Once you’ve started a room, you’ll be responsible for moderating the conversation, allowing people to speak, and adding or removing users.
How To Grow Your Business and Brand On Clubhouse
By now, you should be super excited to get started on Clubhouse. Not only is it just a lot of fun, but it’s also a fantastic way to blow up your brand, boost your following, and make a name for yourself on the platform.
Jumping in and out of rooms and listening to industry greats can be a bit a little intimidating, but if you want to gain a following and make a name for yourself as an authority figure on Clubhouse you need to start by being active.
It might be tempting to jump into a room of 2,000 other people and try to raise your hand to speak on stage, but unless you are already an established figure or influencer, you might not have much luck. Instead, it can be easier to start with smaller groups, and as you become more recognizable among the right circles, you’ll slowly work your way up the food chain.
Become An Active Community Member
In December 2020, Clubhouse announced they were testing a “Creator Pilot Program” with more than 40 Clubhouse influencers who they believed represented a “new class of online fame”. These influencers were rewarded for their active contributions to the Clubhouse community, and are given regular meetings with one of Clubhouse’s founders as well as early access to special tools designed for power users.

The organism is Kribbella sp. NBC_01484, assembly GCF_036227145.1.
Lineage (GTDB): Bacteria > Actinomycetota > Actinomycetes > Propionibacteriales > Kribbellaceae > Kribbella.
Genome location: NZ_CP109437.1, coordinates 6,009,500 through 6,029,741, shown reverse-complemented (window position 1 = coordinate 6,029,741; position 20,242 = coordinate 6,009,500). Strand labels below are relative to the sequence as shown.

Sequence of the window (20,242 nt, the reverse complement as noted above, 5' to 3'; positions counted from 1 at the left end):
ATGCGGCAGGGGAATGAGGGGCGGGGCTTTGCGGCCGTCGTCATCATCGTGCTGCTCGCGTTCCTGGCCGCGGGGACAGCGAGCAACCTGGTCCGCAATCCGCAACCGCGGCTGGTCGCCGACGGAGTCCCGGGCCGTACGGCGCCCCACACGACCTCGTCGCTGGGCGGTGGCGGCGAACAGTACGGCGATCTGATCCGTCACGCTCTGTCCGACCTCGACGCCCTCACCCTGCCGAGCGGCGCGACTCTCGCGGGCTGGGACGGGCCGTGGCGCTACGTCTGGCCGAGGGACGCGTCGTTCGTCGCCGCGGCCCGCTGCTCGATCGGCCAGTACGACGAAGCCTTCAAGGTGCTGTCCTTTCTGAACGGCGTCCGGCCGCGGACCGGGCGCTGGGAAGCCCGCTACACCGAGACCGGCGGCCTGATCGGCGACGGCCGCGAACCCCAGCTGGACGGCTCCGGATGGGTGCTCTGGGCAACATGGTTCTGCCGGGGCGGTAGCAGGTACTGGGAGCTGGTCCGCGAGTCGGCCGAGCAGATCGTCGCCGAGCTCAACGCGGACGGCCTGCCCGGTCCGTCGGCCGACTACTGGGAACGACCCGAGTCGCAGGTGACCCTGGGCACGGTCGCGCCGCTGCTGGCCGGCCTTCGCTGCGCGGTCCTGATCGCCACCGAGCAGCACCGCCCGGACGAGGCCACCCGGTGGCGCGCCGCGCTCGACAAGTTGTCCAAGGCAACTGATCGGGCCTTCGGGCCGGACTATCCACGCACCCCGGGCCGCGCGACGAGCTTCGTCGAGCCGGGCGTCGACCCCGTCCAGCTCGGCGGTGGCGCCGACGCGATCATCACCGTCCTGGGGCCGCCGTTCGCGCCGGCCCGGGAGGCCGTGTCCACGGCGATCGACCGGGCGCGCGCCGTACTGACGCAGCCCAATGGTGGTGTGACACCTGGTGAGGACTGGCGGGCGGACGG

Josh Constine, an early-stage investor at the venture firm SignalFire who is part of the creator pilot program has said that:
“The top creators are people with magnetic personalities who attract audiences not just because of their titles and accomplishments, but because listeners want to spend time intimately hearing their thoughts with a chance to weigh-in themselves…these creators are generating big audiences on Clubhouse even if they don’t have large followings on other social platforms.”
What this means for anyone who is just starting on the app is that you don’t have to be an industry leader to be recognized within the Clubhouse community as an influencer. Instead, you need to be someone who is focused on contributing to conversations, starting and managing clubs, encouraging others to share their thoughts, and being charismatic and authentic.
One Clubhouse user Ashleigh Louise has quickly become a celebrity in her own right, labeled ‘the UK’s famous moderator’ for her engagement on the app. Louise has hosted rooms with famous and influential figures, and gained popularity thanks to her “firm and fair approach to controlling her rooms while creating some of the most entertaining topics“.
With more than 50,000 followers on Clubhouse, Louise is proof that positive community engagement on Clubhouse will catapult you ahead of the competition.
A good way to start by looking for discussions and clubs in your niche that have low numbers, under 10 people is a great place to start, as it will increase your chances of being invited on stage.